9. MissFixIt says:

    So many useful tips! I like when they’re practical too! (the pennies and not caulking the base of the toilet).

  10. Nick says:

    Good article.
    As others have mentioned above – caulk the three visible sides of the toilet so that if there is a leak water will escape out the back and alert you. This looks much nicer with a finished bead of caulk and makes cleaning much easier.
    I’ve used plastic toilet shims before – they aren’t the worst thing in the world and can quickly help you level the toilet. To cut them I’ll slide them in place and CAREFULY use an oscillating tool to make a flush cut (or cut almost all the way through so I don’t damage the floor, then tear/tug with pliers). Then caulk the shim in place and you have a nice finished edge.

    Can you clarify why the ring was installed on the ground – I was always told to secure the ring to the toilet first than install the toilet –

    • Ethan says:

      Hey Nick,

      Thanks for the comment. I’ll ask about the ring next opportunity I get. Speaking from my own experience, I’ve seen it done either way, and I’ve had rings that wouldn’t stay in place while I carried the toilet.

  11. JoFar says:

    Got the toilet, got it installed but wanted to replace the seat with a cushioned one. The seat with the toilet is not standard round or oblong, but something half-way in between. Any idea where I can find something to fit this toilet?? Seems like the replacement seats are all the standards…. ;-(

  12. HANDYMAN51 says:

    I like the Set Fast bolts. Wouldn’t the pennies corrode, turn green over time?

  13. JMPyle says:

    I had to change out a leaking wax ring a few months back. I wish I’d had this then. I’m going to do two small bathroom remodels in the near future. I’ll keep an eye out on Gerber toilets.

  14. katieQ says:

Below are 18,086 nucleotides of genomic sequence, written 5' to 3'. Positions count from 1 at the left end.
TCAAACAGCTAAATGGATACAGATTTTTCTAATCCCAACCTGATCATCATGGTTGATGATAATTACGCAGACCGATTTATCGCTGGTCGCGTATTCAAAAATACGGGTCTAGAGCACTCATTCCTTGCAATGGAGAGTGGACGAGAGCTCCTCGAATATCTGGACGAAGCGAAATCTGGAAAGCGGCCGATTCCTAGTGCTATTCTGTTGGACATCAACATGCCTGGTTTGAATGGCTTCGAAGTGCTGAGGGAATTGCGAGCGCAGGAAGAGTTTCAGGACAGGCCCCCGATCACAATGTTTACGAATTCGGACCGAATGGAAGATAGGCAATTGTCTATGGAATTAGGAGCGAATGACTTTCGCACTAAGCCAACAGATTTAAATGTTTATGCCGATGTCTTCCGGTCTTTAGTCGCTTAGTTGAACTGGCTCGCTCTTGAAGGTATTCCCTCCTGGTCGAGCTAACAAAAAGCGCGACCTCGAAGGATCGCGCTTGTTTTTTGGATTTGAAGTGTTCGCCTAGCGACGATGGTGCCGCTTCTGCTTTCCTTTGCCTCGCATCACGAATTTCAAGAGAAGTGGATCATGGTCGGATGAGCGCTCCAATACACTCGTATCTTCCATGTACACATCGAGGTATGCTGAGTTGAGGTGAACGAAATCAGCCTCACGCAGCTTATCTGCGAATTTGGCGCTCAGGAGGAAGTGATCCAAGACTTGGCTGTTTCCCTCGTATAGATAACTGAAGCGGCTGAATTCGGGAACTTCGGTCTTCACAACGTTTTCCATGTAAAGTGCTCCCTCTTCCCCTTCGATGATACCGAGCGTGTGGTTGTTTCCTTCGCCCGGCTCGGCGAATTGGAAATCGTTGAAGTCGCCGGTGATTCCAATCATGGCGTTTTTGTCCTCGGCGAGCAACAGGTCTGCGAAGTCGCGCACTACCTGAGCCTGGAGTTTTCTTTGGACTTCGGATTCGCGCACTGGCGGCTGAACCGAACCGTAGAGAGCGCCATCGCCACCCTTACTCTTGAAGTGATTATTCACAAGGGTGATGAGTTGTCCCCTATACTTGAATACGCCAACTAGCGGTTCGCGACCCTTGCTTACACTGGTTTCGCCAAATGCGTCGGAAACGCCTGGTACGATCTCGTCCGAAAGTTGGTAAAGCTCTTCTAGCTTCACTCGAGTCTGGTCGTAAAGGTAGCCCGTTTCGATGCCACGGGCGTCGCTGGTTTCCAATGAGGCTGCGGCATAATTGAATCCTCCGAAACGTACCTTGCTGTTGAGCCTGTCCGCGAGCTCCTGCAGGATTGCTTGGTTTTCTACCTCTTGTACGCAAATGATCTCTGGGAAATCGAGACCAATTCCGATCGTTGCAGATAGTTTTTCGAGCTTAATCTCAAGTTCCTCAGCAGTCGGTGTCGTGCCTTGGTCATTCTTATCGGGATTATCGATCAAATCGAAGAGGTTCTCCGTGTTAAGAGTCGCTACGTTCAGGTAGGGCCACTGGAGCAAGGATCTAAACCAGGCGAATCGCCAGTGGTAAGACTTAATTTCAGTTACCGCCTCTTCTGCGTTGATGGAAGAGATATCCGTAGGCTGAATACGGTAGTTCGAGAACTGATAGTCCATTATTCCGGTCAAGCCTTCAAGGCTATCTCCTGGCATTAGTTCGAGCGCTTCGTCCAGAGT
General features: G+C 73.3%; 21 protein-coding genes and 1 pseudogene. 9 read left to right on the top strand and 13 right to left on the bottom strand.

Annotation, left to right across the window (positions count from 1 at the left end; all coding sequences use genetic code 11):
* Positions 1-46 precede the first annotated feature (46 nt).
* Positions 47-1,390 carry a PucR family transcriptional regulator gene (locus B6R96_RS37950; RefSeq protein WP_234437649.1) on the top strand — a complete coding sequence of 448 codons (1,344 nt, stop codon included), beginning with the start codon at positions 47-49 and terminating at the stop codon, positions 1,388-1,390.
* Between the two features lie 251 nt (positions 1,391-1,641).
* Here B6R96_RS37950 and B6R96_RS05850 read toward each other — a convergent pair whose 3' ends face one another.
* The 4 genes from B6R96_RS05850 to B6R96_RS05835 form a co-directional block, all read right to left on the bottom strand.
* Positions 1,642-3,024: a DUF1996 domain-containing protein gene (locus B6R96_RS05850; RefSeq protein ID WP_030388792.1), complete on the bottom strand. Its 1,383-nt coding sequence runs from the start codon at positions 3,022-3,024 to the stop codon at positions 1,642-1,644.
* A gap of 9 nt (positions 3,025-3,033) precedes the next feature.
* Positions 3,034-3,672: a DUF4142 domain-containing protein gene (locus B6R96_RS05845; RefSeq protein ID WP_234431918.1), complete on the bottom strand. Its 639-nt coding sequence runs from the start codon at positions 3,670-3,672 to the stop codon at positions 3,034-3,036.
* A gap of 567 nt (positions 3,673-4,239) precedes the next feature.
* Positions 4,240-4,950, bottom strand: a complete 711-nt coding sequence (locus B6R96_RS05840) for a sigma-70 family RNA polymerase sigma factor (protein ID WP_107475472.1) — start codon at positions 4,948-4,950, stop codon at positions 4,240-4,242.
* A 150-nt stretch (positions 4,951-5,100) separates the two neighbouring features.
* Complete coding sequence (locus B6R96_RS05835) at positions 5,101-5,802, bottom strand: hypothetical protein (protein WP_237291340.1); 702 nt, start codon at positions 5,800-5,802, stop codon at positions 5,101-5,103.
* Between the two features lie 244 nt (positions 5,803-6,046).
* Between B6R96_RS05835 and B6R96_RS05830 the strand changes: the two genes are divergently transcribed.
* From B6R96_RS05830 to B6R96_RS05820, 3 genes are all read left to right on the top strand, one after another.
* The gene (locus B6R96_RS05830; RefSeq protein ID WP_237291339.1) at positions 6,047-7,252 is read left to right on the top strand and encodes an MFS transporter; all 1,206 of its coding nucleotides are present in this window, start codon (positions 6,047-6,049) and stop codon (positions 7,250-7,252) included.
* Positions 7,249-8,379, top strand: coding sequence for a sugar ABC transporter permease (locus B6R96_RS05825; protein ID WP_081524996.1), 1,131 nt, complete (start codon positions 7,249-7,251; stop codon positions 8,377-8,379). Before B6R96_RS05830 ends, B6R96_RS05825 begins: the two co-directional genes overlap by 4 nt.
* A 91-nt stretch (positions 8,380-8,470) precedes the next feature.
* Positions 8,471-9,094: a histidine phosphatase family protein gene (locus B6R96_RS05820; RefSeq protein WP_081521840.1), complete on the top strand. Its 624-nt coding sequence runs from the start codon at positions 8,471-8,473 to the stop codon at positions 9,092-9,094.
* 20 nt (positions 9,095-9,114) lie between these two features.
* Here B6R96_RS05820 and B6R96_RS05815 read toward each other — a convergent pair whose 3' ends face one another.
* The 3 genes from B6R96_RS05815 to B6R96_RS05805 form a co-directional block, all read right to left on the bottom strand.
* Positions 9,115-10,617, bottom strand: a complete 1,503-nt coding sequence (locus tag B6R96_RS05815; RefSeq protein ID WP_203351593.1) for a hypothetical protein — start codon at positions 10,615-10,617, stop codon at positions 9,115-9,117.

This is a great tutorial. I had never heard of Gerber toilets before, but will be on the lookout for one since we are planning to replace the toilet in our laundry room. The penny trick is really cool.

  15. Brian says:

    I caulk around the front and sides of the toilet; this way if it leaks you will see (and smell) it in the back but it will keep the floor in front dry (hopefully)

  16. Icarus says:

    Glad to see pennies still have a valuable application in this day and age

  17. Terry says:

    Thanks for the explanation. I bought a new toilet from my plumber and they came to my house to install it.

    Right after they left I noticed the darn thing was installed all crooked. I made’em come back to the house to fix it. They were going on about how my floor was crooked so it wasn’t their fault.

    So how was it that the old toilet had been standing there perfectly straight for the past 30 years or so?

    I made them fix it and I wasn’t gonna pay any extra. They did not like that much.

    Next time, I very well might install my own toilet. My plumber is an idiot.

  18. Nick says:

    I agree with Charlie regarding not caulking between the toilet and the floor. Toilets are provided with all of the necessary seals, so if you find a toilet installation leaking, then check the seals rather than using silicone.

  19. Jack Ewer says:

    If I had a nickel for every penny I used as a shim ………

    Thanks for everyone’s posts, lot of good information here, enjoyable page!

  20. John says:

    Installing a new bathroom, and this share filled-in
    the gaps for me. Thank you.
    I eventually want to share as you’ve done. Like give something back.
    Thanks again.